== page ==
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n. pl. sham·mo·sim (shä-mô′sĭm)

[Yiddish shames, from Hebrew šammāš; see shamash.]
American Heritage® Dictionary of the English Language, Fifth Edition. Copyright © 2016 by Houghton Mifflin Harcourt Publishing Company. Published by Houghton Mifflin Harcourt Publishing Company. All rights reserved.


(ˈʃɑːməs; Hebrew ʃaˈmaʃ) or


n, pl shammosim or shammashim (Hebrew ʃaˈmɔsɪm)
1. (Judaism) an official acting as the beadle, sexton, and caretaker of a synagogue
2. (Judaism) the extra candle used on the Feast of Hanukkah to kindle the lamps or candles of the menorah
[from Hebrew shāmmāsh, from Aramaic shĕmāsh to serve]
Collins English Dictionary – Complete and Unabridged, 12th Edition 2014 © HarperCollins Publishers 1991, 1994, 1998, 2000, 2003, 2006, 2007, 2009, 2011, 2014


or sha•mes

(ˈʃɑ məs)

n., pl. sham•mo•sim or sha•mo•sim (ʃɑˈmɔ sɪm)
2. the candle used to kindle the other candles in the Hanukkah menorah.
[1945–50; < Yiddish shames < Hebrew shammāsh server, attendant]
Random House Kernerman Webster's College Dictionary, © 2010 K Dictionaries Ltd. Copyright 2005, 1997, 1991 by Random House, Inc. All rights reserved.
References in periodicals archive ?
Yes, Bogart is using the Yiddish version--more popularly spelled "shammes"--of the Hebrew word, "shamash." But how did a Yiddish word for the ninth candle on a Hanukkah menorah turn into a term for "private detective"?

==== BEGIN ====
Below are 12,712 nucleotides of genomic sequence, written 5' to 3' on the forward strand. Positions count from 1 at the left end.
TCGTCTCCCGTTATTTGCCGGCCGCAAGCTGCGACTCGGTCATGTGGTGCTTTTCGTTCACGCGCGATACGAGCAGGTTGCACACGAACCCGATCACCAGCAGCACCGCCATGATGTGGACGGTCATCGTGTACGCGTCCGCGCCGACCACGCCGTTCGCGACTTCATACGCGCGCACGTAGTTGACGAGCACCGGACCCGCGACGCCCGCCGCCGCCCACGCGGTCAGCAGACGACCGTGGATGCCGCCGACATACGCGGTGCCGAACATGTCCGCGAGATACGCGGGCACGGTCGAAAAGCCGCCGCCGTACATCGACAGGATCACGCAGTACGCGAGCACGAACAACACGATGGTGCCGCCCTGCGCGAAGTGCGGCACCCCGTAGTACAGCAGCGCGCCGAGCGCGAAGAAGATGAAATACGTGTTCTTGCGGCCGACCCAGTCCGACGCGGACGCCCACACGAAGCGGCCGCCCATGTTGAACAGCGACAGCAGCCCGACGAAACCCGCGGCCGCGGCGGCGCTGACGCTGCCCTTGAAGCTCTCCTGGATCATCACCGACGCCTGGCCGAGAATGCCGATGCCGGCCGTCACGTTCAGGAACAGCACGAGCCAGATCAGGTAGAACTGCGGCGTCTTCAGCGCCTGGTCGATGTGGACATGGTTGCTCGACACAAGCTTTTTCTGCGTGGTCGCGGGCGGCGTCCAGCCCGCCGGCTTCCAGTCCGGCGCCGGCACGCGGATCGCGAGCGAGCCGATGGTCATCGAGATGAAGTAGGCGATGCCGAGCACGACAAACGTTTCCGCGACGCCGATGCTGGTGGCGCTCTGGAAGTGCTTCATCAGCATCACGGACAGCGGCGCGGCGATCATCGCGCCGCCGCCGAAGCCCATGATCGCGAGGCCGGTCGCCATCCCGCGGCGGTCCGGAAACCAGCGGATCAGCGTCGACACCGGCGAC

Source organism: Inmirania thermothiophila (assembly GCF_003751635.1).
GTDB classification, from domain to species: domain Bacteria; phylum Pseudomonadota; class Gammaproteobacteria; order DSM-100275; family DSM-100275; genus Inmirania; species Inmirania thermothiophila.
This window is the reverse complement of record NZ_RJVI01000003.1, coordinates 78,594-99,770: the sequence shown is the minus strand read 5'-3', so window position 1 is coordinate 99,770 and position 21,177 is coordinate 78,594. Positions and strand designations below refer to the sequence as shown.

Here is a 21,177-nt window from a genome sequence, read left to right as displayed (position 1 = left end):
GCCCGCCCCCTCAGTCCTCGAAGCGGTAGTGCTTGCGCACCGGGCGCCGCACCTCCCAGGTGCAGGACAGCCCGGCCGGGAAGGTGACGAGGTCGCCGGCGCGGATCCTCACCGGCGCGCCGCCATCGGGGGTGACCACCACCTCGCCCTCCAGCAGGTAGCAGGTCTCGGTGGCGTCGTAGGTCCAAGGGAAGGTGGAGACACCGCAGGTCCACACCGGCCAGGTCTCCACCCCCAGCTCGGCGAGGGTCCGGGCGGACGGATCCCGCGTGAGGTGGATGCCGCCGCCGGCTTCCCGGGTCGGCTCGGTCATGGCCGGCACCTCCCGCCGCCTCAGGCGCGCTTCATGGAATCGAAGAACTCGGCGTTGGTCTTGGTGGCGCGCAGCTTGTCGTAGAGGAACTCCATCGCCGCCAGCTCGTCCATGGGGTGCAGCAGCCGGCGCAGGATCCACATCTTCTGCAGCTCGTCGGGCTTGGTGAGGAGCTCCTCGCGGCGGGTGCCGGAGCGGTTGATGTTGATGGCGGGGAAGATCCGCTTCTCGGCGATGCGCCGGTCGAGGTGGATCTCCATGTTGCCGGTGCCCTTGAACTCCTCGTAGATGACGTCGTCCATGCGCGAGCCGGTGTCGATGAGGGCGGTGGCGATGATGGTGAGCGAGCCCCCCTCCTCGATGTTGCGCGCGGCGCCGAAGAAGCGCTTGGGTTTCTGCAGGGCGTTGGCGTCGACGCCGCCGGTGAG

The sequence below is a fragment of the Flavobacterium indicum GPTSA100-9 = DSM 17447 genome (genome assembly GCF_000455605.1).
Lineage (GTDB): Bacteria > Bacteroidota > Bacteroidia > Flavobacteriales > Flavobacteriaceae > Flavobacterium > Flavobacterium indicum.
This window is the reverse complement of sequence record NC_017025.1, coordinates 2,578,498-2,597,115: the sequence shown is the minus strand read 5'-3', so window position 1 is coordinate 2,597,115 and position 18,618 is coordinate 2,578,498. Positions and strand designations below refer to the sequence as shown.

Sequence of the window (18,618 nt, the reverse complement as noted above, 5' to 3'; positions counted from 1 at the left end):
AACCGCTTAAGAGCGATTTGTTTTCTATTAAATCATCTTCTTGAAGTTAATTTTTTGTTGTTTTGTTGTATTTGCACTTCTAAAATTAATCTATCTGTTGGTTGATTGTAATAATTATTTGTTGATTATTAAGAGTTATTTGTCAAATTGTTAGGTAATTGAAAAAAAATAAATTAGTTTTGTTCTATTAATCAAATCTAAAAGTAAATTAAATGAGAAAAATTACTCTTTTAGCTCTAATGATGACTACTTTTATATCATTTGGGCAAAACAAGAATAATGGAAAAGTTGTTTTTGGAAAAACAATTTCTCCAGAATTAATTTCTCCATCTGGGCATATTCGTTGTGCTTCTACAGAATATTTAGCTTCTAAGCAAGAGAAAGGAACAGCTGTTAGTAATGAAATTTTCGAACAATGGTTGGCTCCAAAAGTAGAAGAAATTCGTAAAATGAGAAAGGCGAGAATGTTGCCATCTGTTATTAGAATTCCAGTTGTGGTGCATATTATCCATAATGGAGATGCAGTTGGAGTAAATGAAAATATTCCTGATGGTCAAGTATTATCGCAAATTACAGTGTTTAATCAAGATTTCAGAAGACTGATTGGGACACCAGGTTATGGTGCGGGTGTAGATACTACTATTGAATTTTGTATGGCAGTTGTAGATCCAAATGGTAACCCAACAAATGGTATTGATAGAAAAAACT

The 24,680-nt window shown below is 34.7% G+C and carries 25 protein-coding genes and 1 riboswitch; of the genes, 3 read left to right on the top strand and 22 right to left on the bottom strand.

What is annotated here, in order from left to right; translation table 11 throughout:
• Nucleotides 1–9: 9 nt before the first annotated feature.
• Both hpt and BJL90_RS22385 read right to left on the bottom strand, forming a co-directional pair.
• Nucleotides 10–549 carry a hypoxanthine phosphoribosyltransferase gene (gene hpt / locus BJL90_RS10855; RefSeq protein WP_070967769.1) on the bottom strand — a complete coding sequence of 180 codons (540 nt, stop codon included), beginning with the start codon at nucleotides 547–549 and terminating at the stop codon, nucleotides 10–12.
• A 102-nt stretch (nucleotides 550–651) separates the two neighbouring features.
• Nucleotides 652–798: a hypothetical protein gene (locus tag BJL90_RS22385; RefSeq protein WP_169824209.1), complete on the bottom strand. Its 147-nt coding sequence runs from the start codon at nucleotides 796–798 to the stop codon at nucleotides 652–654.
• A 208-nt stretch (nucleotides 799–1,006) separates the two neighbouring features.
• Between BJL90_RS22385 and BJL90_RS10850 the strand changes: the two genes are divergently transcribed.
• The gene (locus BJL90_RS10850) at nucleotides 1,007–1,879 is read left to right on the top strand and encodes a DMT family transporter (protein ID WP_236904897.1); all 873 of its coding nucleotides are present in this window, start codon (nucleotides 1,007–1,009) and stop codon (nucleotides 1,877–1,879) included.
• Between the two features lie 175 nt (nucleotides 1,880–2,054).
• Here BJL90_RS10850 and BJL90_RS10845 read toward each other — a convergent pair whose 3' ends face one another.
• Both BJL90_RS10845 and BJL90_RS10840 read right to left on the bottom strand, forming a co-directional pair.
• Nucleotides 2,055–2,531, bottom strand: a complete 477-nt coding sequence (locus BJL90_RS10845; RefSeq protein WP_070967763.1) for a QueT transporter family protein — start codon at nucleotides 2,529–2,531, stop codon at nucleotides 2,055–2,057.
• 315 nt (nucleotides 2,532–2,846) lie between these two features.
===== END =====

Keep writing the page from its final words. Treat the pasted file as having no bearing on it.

The novel's main character, Meyer Landsman, is a jaded homicide detective and "the most decorated shammes in the District of Sitka," the Yiddish-speaking Alaskan Jewish homeland.
They took out the phone because the shammes"the guy who ran this rabbi-less congregation"was making book on it."
White, the "goy" from whom they bought their shoes, had been the shammes at Temple Zion for thirty years.
Yet another stacks books on the almemar, shoves them, balled up crumpled wet, into pew pockets, lays them out on seats swept toward the rear, nosebleed territory from which the Shammes groans in with an enormous what hath God wrought iron key, looped on a rope around his waist, hanging low under his gut, swinging with his stride--which is as long and wide as the last night he'll spend here, free, unconcerned.
(6.) Or maybe not, for I am suspicious of the proclivity of psychiatrists to opt for explanations somehow related to sex, especially when, as in Yale's case, there was very possibly another cause, namely, that a shammes had shlogen Kamisar back when he was a mamzerook.
1974) (describing "appellant's tsoriss"), "shammes," State v.